COVID-19 Vaccine Development: Where The World Stands

The World Health Organisation and the US FDA has agreed to licence vaccines which prevent 50% confirmed disease

The New York Times coronavirus vaccine tracker states that there are at least 165 COVID-19 vaccines being developed, with 32 vaccines in human trials. And though not much is known about the efficacy of these vaccines, a positive outcome might be around the corner.

"Data from vaccine tests on monkeys shows that a successful vaccine might be around the corner in the next six to 12 months, said Dr Gagandeep Kang, about the vaccine race for COVID-19.

Dr Kang, a professor at Christian Medical College, Vellore detailed what a successful vaccine for COVID-19 will mean for the world in a discussion with Databaaz.

Successful Vaccine Is Just The Beginning

The World Health Organisation and the US FDA have agreed to licence vaccines which will prevent 50% of confirmed disease. But the development of a vaccine that works might just be the first step to ending the pandemic, said Dr Kang. The possibility of a perfect vaccine which works with one shot is very rare. Even when the vaccine has arrived, it might not work for everybody, especially people who have been immuno-compromised.

While these vaccines are tried mostly on young and healthy people, it has to be seen if the vaccine will work on the most affected of the lot, the elderly.

"The Oxford trial does include a small number of the elderly, while it will not be sufficient to give us efficacy data, we will get data on the immune response of the elderly from that trial," added Dr Kang.

COVID-19 Vaccine Development

Dr Kang says the reason that several COVID-19 vaccines are nearly ready to be deployed within seven months of the pandemic is because of how slow the development of the ebola vaccine was. "We had a vaccine that was sitting in the freezer, but it took us nine months to get all the paperwork in place to begin the evaluation of the vaccine. After that the world got together and said we weren't going to let that happen again," she added.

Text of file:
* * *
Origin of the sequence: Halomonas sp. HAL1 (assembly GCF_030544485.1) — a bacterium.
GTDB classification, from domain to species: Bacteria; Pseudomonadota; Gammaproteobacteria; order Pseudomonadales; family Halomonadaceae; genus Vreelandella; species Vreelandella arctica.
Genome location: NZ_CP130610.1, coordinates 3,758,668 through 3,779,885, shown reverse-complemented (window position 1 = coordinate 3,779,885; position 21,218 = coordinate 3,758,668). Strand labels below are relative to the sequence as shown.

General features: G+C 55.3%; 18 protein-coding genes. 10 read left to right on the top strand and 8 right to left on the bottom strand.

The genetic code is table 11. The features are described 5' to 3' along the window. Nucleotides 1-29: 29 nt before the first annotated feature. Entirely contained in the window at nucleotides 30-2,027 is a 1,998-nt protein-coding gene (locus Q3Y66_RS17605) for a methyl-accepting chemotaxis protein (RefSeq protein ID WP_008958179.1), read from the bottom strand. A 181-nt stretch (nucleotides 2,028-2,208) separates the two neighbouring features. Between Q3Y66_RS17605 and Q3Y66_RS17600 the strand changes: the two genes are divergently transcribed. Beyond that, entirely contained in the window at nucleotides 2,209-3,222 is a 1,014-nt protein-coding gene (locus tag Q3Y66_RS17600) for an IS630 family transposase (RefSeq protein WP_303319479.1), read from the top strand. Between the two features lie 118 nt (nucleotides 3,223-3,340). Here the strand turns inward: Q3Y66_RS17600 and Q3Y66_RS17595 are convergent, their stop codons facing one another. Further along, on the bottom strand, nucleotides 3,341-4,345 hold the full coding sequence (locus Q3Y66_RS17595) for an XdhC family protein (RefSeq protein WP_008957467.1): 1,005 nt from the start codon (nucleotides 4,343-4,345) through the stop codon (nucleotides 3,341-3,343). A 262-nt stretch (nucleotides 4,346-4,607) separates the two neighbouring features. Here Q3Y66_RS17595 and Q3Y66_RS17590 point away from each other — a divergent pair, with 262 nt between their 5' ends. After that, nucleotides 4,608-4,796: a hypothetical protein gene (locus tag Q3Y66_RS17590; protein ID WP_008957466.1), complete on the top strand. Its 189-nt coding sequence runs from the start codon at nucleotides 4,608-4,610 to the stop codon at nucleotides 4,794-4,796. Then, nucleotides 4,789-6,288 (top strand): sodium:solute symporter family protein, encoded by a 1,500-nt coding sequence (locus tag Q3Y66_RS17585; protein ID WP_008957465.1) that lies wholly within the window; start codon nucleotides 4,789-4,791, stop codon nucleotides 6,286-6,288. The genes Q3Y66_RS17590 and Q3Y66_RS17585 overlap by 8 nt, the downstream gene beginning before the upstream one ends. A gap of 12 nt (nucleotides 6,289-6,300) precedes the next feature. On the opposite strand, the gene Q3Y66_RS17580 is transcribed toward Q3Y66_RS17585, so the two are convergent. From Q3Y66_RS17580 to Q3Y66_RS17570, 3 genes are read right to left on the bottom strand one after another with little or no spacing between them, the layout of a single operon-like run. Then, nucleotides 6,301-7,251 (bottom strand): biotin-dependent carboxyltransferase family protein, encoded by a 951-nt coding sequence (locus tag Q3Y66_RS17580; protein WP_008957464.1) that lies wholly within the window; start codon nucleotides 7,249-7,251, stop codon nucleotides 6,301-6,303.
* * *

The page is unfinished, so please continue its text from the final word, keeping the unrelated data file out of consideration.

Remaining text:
But the fact that a major part of the world's resources was being directed towards vaccine development and not other sectors of public health is challenging. "It almost seems like the world thinks that vaccines are going to be a panacea for everything. Once we have a vaccine. The problem is solved, but a lot more needs to be done," concluded Dr Kang.

Cure For COVID-19

The COVID-19 mortality rate is not a result of the disease itself but because of the disregulated immune system. According to Dr Kang, to find a cure for COVID-19, it is very important to understand the virus, and also understand the disease process in people who are severely ill.

The first part of COVID-19 cure that needs to be looked at is the development of an anti-viral, like Remdesivir—whether it should be used at earlier stages of the illness so that the patient doesn't slip into severe disease.


The other part of the cure is to look for pathways to control the severe stages of infection, like using the steroid dexamethasone. Dr Kang adds that it's important to look at different approaches to modulate mild and severe illness.

Highlights

-The World Health Organisation and the US FDA has agreed to licence vaccines which prevent 50% confirmed disease.
-While these vaccines are tried mostly on young and healthy people, it has to be seen if the vaccine will work on elderly and people who have been immunocompromised.
- The COVID-19 mortality rate is not a result of the disease itself but because of the disregulated immune system.

Catch the full interview on YouTube or click on the link here.

Updated On: 2020-08-21T15:59:53+05:30
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